Besides his role in the story being diminished (and whatever potential he could have had as a fighting trainer being thoroughly wasted), pretty much the only contribution Qrow could have now is be a casualty in an upcoming serious fight in order make sure the other heroes know they still have a ways to go in being ready for the threats ahead. This is a battle for the fate of the world after all, and while the team has had their share of recent victories, that can’t always be the case. The loss can only be someone who most of the major characters and fandom know and like, and currently, only Qrow fits that criteria to make that loss impactful.

As for why it has to be Ruby’s doing, that goes back to some of the previous points. She needs something to trigger her Silver Eyes like the two times before and she needs to feel the burden of responsibility and leadership in order to grow out of her current simple self. If I were writing this moment (which I’m sure plenty of people reading this now hope I never do), it would be started from Qrow finally giving Ruby free reign over their next major decision in their journey, leading to either an ambush by some of the show’s villains and/or vicious Grimm or some other awful result. Qrow is forced to sacrifice himself so Ruby may live so his cross necklace finally makes sense, and Ruby is forced to realize what parts of her she has to change to become a better person who can learn how to possibly keep this from happening again. In ways, she never would have bothered to think about until that moment because she was never given any reason to.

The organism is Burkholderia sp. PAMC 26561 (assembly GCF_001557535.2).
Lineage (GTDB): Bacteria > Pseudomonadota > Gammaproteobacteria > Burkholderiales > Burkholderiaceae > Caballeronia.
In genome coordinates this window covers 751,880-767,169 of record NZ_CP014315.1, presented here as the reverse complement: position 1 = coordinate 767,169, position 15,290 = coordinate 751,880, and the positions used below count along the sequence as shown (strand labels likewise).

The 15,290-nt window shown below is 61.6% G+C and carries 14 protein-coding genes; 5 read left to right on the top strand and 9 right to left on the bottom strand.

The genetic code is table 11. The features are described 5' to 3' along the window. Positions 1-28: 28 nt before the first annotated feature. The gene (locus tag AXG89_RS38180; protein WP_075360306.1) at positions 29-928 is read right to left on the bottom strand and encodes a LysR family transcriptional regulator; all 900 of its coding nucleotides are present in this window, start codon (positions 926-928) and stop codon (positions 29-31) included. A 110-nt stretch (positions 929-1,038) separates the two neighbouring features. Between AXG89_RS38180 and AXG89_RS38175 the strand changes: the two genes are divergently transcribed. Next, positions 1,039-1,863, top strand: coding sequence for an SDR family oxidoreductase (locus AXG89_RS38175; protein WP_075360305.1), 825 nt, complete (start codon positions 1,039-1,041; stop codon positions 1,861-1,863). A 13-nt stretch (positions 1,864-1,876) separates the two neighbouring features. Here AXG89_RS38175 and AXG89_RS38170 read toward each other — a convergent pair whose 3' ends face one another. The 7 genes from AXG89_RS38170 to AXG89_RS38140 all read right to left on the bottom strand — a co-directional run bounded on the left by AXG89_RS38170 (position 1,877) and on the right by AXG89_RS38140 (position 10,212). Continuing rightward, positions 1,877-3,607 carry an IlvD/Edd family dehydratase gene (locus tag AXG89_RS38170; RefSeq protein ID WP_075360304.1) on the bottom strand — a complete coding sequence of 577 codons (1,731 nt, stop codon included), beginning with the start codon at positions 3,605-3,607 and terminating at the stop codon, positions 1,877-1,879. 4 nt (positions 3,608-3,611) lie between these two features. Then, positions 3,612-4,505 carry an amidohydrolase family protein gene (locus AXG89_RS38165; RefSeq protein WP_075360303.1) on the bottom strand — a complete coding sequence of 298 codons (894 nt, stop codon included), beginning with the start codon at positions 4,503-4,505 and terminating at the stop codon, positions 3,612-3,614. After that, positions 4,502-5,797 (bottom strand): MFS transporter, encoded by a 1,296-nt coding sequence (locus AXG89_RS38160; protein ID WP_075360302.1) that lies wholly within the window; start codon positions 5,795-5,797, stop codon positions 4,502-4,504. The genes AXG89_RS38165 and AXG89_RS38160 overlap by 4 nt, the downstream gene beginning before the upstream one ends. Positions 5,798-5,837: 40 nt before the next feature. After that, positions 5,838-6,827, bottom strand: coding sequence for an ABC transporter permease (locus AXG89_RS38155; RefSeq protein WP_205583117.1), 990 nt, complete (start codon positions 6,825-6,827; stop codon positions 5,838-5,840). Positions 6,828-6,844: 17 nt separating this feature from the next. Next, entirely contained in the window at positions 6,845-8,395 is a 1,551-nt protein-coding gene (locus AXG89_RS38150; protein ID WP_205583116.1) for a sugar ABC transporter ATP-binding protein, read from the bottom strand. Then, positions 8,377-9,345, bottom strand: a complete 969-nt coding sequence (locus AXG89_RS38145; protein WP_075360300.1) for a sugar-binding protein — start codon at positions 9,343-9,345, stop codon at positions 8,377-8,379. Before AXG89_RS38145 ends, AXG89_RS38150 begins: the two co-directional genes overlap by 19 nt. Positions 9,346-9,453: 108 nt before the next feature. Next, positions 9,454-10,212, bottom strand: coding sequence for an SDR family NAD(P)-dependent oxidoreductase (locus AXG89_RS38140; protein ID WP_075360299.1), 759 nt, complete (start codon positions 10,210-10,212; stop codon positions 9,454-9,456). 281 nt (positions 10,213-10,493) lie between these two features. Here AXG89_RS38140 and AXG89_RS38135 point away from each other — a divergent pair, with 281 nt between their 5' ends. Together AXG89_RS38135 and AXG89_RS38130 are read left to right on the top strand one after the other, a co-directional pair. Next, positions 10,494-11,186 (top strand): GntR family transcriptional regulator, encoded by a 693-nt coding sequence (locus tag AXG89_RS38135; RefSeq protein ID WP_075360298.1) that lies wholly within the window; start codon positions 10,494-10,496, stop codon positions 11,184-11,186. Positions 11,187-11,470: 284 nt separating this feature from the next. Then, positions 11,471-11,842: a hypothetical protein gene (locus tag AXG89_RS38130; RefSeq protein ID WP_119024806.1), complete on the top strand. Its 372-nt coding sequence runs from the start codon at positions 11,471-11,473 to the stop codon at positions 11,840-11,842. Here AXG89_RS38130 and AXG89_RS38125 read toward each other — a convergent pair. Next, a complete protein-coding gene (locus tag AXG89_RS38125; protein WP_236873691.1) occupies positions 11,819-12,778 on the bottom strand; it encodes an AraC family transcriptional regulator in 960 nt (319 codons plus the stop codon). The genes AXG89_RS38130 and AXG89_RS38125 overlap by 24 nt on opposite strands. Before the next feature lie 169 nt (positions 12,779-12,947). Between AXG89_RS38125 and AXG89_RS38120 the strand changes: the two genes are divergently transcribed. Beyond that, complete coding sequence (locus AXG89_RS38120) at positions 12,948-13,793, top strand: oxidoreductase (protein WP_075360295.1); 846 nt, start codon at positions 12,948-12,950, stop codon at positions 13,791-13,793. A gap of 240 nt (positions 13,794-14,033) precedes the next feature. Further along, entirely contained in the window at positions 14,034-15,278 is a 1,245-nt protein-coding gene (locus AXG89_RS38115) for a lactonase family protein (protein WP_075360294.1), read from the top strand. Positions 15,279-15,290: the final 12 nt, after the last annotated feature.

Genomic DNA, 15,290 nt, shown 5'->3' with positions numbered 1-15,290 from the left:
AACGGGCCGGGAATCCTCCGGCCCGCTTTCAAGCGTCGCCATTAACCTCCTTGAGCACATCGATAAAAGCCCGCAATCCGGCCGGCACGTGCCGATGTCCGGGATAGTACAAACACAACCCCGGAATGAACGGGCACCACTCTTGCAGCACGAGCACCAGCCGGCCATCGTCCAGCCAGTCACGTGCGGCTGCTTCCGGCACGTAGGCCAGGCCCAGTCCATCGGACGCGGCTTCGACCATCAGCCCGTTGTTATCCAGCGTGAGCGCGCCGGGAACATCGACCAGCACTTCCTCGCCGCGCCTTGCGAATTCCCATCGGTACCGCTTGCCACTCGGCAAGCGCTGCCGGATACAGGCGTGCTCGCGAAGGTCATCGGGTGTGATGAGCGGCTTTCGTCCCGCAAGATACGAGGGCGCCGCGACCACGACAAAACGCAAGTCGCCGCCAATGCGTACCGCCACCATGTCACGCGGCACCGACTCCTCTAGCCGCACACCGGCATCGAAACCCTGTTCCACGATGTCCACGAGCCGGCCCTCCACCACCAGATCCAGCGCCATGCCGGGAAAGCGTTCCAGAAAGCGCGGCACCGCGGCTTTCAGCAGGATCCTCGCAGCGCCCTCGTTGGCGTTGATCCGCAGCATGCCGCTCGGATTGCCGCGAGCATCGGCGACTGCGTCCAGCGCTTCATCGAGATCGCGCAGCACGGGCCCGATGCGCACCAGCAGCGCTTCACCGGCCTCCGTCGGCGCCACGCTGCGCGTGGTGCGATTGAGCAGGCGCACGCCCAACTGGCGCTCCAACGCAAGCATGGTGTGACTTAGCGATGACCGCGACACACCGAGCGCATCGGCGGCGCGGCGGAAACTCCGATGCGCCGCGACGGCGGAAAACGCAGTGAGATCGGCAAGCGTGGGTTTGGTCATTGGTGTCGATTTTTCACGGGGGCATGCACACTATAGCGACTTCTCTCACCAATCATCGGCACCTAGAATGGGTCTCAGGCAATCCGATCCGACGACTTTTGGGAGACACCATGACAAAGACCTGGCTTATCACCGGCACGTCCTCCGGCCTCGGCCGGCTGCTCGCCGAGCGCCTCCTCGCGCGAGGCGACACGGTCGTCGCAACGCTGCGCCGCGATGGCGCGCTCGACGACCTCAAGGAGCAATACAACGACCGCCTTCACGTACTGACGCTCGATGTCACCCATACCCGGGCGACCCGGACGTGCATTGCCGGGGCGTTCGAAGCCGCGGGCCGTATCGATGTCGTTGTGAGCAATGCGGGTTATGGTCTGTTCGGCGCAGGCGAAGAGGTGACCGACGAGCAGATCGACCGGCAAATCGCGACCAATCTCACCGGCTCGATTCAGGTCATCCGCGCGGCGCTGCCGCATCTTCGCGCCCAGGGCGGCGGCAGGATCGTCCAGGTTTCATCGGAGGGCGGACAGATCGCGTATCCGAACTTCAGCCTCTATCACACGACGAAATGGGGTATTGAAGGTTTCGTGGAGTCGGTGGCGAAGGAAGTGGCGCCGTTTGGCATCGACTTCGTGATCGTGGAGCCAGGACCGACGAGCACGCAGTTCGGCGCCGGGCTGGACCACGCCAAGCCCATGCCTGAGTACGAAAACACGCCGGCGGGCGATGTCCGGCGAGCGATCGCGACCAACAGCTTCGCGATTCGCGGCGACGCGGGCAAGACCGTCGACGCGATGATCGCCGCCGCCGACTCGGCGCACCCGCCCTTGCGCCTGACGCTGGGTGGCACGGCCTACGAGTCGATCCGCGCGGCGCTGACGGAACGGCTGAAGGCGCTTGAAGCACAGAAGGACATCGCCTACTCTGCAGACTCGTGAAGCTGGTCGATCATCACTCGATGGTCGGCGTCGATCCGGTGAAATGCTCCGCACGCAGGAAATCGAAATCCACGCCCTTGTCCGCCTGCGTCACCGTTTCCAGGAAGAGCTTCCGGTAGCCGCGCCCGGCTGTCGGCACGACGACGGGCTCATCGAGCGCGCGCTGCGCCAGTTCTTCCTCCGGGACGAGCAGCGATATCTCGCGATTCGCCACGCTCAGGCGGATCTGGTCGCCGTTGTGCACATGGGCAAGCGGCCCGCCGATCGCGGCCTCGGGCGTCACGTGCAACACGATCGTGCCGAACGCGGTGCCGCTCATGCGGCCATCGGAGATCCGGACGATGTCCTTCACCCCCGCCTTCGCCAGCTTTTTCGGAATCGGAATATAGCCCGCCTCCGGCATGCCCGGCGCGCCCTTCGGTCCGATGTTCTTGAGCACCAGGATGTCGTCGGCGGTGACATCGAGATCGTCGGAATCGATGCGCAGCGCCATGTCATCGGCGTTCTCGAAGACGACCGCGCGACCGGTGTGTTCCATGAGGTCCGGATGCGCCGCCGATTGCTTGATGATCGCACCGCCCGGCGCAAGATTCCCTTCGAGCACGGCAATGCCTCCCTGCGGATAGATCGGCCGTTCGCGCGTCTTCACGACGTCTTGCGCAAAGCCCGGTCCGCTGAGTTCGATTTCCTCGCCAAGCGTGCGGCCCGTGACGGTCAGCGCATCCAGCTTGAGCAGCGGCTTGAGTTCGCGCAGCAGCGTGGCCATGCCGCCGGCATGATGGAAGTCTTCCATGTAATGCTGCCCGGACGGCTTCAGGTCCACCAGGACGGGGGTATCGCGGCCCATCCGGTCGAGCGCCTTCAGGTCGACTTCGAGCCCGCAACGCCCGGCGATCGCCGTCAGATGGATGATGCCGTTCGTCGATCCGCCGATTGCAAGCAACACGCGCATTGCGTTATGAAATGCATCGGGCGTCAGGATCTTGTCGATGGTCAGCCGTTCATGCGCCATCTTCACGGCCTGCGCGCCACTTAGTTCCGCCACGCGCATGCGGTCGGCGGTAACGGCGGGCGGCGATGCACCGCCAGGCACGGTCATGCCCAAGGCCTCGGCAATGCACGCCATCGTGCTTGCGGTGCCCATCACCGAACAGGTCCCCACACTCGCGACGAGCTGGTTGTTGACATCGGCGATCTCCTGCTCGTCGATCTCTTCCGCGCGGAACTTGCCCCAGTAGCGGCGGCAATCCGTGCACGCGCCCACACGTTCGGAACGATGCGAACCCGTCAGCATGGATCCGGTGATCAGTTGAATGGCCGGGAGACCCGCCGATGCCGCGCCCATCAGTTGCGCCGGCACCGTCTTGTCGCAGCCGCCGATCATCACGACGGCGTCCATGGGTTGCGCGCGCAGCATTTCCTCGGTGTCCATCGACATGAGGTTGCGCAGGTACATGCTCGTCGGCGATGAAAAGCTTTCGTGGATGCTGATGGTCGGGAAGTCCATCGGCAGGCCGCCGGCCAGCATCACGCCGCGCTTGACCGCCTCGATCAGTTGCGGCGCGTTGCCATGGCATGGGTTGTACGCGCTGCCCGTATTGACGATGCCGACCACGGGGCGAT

And what’s weird about this is that we’ve almost had something like this before in the show. In Volume 4, during Qrow’s fight with Tyrian, Ruby jumps into the fray against Qrow’s wishes, which leads to him being poisoned the rest of the season. Something Ruby decided to do based on her own existing but narrow ideals caused someone she loved to almost die. Aside from one moment of self-pity that is immediately snuffed out by Jaune, nothing ever comes of this for the remainder of that season or the next, and Qrow is healed off-screen somehow and is never put in any immediate danger. So, we have come close to a moment like the one I’m describing, but we need to take that extra, more permanent step.


  1. Losing the Scythe